Defend Your Rights: Infringement of Intellectual Property
IP infringement is breaching of the protected work either by using, selling, and manufacturing or by exploiting it by any other means without formal permission of the rights owner.
Counterfeiting and piracy are examples of IP infringement. Counterfeiting is the act when goods are adulterated to gain the benefit of the superior value of imitated products. Piracy is the unethical and unauthorized copying or reproduction/distribution of materials protected with IP rights.
Remedies of IP Infringement
Registration of your IP is the primary way to protect your intellectual property from being infringed. Registrations bring the claims to public view and discourage other people from using your intellectual property without permission.
- Copyright registration: copyright is protected from the moment the artistic work is created; if it gets unethically copied or used, legal charges can be pressed on the infringers. If your suit is successful, then compensation money and the attorney’s fees can be collected from the opponents.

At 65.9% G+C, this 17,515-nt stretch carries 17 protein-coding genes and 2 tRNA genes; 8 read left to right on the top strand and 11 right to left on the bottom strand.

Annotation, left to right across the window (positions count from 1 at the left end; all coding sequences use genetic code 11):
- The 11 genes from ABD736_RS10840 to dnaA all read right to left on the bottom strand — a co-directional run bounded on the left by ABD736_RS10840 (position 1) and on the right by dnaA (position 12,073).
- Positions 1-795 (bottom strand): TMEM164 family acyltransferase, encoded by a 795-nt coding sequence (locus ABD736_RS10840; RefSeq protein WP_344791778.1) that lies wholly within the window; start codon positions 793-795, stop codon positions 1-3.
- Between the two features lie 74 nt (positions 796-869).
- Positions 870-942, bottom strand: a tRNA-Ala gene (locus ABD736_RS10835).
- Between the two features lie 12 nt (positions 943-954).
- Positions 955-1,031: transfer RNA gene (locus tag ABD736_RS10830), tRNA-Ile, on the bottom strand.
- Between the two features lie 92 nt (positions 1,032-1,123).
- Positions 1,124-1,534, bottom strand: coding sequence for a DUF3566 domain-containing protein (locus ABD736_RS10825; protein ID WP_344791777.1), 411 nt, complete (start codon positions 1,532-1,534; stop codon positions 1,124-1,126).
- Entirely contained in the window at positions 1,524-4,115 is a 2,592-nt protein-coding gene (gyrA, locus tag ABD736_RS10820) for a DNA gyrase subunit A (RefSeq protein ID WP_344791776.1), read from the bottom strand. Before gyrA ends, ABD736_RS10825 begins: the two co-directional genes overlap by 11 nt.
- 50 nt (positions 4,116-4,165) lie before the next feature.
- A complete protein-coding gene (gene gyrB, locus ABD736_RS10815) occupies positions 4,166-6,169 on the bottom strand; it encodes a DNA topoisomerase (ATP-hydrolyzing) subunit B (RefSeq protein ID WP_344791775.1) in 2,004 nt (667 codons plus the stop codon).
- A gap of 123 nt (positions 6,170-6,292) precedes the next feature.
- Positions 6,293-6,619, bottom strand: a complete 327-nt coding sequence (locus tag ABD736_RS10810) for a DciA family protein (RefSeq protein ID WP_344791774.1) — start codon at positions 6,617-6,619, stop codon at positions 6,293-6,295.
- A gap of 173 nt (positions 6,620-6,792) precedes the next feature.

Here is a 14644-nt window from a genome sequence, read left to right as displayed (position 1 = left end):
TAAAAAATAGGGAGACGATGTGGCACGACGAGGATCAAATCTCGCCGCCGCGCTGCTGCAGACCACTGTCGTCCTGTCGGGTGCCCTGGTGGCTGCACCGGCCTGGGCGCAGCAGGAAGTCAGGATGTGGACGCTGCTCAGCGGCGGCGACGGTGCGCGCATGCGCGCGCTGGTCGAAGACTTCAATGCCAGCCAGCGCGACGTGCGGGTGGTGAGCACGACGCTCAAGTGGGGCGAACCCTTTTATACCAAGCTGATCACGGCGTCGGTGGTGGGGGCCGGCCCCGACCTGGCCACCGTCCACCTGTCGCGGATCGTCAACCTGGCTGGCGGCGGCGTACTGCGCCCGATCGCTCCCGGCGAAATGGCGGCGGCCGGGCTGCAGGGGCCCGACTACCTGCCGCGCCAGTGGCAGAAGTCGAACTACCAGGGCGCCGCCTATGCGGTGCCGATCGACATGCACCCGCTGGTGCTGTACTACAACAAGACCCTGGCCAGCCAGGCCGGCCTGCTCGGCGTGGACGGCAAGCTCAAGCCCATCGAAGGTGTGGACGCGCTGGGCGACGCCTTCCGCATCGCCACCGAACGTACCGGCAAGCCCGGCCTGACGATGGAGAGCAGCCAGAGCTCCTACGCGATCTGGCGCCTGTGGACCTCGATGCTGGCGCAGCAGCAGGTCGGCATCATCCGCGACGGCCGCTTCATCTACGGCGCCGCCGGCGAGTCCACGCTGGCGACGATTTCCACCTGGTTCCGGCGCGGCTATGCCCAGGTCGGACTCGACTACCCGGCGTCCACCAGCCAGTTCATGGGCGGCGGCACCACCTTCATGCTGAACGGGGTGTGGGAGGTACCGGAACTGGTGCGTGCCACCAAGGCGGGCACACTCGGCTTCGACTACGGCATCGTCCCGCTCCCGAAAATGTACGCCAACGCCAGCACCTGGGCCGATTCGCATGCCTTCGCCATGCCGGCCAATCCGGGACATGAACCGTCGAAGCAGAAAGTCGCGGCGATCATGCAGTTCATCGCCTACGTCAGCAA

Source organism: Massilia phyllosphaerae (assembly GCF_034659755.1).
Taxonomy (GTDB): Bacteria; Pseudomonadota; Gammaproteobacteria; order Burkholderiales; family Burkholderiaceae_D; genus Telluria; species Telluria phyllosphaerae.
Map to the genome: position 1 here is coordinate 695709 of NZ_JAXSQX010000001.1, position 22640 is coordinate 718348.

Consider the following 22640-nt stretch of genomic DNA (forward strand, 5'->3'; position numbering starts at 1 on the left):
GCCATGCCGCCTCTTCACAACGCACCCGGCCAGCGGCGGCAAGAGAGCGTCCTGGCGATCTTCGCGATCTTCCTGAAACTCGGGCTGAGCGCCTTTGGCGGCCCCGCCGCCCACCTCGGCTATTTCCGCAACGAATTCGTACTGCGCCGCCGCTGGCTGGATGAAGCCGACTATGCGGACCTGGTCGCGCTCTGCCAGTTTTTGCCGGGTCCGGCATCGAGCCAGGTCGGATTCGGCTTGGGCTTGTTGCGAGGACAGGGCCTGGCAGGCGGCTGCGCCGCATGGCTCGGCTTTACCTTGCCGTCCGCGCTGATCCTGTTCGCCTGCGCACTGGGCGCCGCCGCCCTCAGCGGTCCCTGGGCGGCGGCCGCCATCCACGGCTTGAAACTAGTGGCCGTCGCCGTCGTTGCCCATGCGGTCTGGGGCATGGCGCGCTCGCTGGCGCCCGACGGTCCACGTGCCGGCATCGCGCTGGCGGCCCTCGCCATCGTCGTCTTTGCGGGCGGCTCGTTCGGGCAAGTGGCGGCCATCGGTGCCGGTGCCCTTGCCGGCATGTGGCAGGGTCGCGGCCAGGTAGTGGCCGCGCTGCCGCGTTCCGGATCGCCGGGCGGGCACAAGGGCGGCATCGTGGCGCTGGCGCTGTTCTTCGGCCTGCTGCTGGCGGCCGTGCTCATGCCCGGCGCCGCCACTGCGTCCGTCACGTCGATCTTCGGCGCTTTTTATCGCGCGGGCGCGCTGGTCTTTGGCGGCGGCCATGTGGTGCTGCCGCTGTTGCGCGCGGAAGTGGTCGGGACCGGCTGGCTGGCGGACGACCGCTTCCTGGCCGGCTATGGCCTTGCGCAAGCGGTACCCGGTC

- Patent filing for technological inventions: a provisional patent application can be filed if the invention is still in process. This will keep your invention safe. A non-provisional patent application is filed to secure the invention rights through claims.
- Trademark registration: registered trademark has a symbol as R that restricts other people from using the same trademark. Unregistered trademark also notifies the public about the legitimacy of your claim, but this doesn’t hold any legal backup.
The key to protecting your intellectual property from infringement is to keep it a secret till the registration request is done. If you accidentally disclose your invention in public, make sure you file your patent application within a year of disclosure and you are the first to file.
How to Defend Your Rights
If you see your property being misused without your permission, depending upon the situations, following are some steps that can be taken:
- Filing a lawsuit: this step is only taken when your case is strong. If you win the lawsuit, you get compensation money and the fees of the attorney.
- Cease and desist letter: this is usually followed to avoid a long-term dispute. A letter is sent to the person or the company stating them to stop using their IP.
- Court injunction: this is done to stop the infringer from selling or using the product.
- Digital Millennium Copyright Act (DMCA): a takedown notice is sent on the internet to defend your copyright.